EU Launches Broader Investigation into Suicide Risks Tied to Weight-Loss Medications

Date: 13 July 2023 Source:

The European Union’s drug regulator has expanded its probe into the potential risk of suicidal thoughts associated with a new class of weight-loss drugs. Additionally, an analysis has revealed that most patients discontinue the medications within a year.

On Tuesday, the European Medicines Agency (EMA) announced that it is investigating a potential link between anti-obesity drugs and suicidal thoughts after receiving 150 reports. Initially, the focus was on Novo Nordisk A/S’s Wegovy, Ozempic, and Saxena. However, it remains uncertain whether these incidents are directly related to the drugs or other underlying conditions.

Furthermore, a study conducted by Prime Therapeutics LLC, a pharmacy benefit manager, found that 68% of patients who initiated treatment with GLP-1 drugs for weight loss had stopped taking them after one year.

Following the news, Novo Nordisk’s stock initially declined by 2.5% in early trading in Copenhagen. However, analysts later downplayed the potential risk, resulting in the shares stabilizing by 1 p.m. in New York.

On the other hand, Eli Lilly & Co., which experienced a 3% drop in its stock on Tuesday, saw a slight recovery of 1.1% on Wednesday after the EMA clarified that its review does not include Lilly’s weight-loss shot, Monaro, as it operates differently from the drugs under investigation.

Weight-loss drugs have become popular in the pharmaceutical industry, propelling Novo Nordisk’s shares to the top of the European market. This success has led to shortages and delayed launches in some regions. In a study involving Wegovy, patients achieved an average weight loss of 15%. Companies are now developing more potent formulations to facilitate even greater weight loss.

Evan Sagerman, an analyst at BMO Capital Markets, expressed doubt regarding a connection between GLP-1 drugs and suicidal thoughts or self-harm. He believes that while the investigation highlights a potential concern, no concrete evidence of a link has been established thus far.

The EMA investigation, which began on July 3, is expected to conclude in November.

It is important to note that patients typically need to continue taking these drugs to maintain weight loss. GLP-1 drugs are also commonly used long-term for controlling type 2 diabetes. Prime Therapeutics and Magellan Rx Management analyzed data from 16 million commercially insured individuals in 2021 and found widespread discontinuation of the drugs, along with a $7,727 increase in total healthcare costs per person during the first year of treatment.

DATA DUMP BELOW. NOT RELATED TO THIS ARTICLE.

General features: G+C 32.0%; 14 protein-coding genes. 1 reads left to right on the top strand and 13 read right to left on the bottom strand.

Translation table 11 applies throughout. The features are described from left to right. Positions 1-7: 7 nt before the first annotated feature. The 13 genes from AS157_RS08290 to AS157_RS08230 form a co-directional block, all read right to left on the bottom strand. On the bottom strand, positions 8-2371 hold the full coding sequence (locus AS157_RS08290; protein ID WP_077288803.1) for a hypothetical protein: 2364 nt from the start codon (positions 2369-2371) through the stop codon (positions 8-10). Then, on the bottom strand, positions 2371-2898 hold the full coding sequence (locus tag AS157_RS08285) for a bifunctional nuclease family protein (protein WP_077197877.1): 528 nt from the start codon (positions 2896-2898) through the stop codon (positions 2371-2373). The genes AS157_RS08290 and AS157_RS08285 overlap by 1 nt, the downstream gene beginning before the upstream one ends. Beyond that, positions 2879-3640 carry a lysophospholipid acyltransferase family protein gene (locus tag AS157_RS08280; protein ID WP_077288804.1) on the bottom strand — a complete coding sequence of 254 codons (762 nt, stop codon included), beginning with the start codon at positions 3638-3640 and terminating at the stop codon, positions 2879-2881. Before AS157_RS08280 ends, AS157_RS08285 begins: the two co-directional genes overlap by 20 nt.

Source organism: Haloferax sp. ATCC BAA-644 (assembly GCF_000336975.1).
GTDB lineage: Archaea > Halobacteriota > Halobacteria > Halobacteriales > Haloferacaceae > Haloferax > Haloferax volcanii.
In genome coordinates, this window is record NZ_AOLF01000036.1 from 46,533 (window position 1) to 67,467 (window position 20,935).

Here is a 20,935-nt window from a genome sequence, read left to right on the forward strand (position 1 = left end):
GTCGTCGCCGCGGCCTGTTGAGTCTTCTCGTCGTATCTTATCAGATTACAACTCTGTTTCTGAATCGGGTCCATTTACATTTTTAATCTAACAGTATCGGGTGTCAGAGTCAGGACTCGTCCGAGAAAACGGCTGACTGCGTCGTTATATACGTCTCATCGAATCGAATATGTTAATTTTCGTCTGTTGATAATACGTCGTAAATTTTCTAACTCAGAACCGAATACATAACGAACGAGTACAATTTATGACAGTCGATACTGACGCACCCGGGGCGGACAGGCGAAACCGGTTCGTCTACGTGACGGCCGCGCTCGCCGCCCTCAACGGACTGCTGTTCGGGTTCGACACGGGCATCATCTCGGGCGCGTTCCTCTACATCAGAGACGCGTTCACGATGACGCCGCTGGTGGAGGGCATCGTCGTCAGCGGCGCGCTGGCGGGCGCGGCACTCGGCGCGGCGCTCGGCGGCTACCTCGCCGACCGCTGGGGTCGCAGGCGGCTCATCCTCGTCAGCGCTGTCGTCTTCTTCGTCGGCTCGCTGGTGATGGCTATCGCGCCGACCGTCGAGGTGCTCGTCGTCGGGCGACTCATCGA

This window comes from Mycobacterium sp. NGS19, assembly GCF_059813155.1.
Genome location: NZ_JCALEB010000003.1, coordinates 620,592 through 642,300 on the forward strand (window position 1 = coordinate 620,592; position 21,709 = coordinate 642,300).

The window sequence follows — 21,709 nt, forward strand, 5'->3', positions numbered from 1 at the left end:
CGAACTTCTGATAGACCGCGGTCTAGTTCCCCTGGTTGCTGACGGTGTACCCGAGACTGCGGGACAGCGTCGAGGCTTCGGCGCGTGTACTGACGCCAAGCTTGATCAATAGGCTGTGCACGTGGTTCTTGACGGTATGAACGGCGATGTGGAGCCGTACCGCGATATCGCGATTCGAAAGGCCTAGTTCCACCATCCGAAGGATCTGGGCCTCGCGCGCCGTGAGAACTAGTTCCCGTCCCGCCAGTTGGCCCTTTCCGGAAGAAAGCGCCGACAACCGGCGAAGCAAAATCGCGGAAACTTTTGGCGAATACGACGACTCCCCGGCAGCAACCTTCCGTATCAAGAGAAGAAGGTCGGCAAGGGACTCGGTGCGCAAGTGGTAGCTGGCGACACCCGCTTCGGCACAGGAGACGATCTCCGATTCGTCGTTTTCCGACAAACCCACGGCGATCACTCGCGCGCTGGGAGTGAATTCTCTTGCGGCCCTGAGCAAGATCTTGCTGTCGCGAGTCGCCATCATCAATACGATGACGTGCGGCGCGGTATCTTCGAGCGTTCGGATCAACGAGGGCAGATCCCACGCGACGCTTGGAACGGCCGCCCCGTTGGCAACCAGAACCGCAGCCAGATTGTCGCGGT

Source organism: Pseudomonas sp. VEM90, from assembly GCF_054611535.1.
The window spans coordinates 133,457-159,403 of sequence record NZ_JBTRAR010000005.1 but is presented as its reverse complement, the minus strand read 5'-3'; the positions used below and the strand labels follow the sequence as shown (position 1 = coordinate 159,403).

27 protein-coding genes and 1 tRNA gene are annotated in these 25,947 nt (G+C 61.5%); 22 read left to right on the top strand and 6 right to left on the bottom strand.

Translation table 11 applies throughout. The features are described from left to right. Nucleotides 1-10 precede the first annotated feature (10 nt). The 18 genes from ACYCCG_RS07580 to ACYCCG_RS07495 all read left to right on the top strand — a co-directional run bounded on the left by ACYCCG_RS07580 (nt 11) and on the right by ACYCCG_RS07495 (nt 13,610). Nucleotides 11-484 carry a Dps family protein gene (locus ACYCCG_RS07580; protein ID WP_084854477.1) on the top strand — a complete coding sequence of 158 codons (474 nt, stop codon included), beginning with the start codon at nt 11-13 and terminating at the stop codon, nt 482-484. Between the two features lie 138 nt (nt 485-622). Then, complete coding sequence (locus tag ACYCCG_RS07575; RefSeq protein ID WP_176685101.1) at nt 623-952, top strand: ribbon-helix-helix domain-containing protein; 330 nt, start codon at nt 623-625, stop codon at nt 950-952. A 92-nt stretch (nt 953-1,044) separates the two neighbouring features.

Novo Nordisk stated that GLP-1 drugs have been used to treat type 2 diabetes for over 15 years and obesity for 8 years. The company is actively collecting data on its products to ensure patient safety.

On Monday, the EMA reported three adverse events related to Ozempic and Saxenda after receiving reports from the Icelandic Medicines Agency. The cases included two reports of suicidal thoughts and one case of thoughts related to self-injury, specifically linked to Saxenda.

Experts are questioning whether GLP-1 drugs contribute to suicidal ideation or if individuals opting for GLP-1 treatments have a higher predisposition to mental health issues and depression. Sean Wharton, an assistant professor at the University of Toronto and co-author of GLP-1 studies, poses this critical question.

The European regulator has identified five GLP-1 medicines currently under investigation, including dulaglutide, the active ingredient in Lilly’s Trulicity, a blockbuster drug for type 2 diabetes. Amgen Inc. and Pfizer Inc. are also developing similar products, but they have declined to comment on the ongoing investigation.

Lilly has stated that neither Trulicity nor Mounjaro has raised any safety concerns so far. The company plans to respond to the EMA’s inquiry regarding Trulicity as part of its routine regulatory review process.

Seigerman maintains his positive outlook on Lilly’s stock and does not anticipate any impact on Mounjaro. He believes that even if Wegovy receives a label amendment to include suicide risks, it is unlikely to affect demand. Naresh Chouhan, an analyst at Intron Health, shares this sentiment, as stated in a note.

In January, the Israeli newspaper Haaretz reported that some Saxenda users complained of depression, anxiety, and suicidal thoughts. The Israeli Ministry of Health acknowledged receiving several reports of depression and suicidal thoughts related to the drug, but the rate of such reports was low in comparison to its extensive use. The ministry, which lacked sufficient information to establish a causal connection at the time, has not yet responded to the recent request for comment.

Photo: NoVo’s production facilities in Hillard, Denmark, where packets of Wegovy move along a conveyor. Photographer: Carsten Shemberg/Bloomberg

Topics: Profit Loss, Europe

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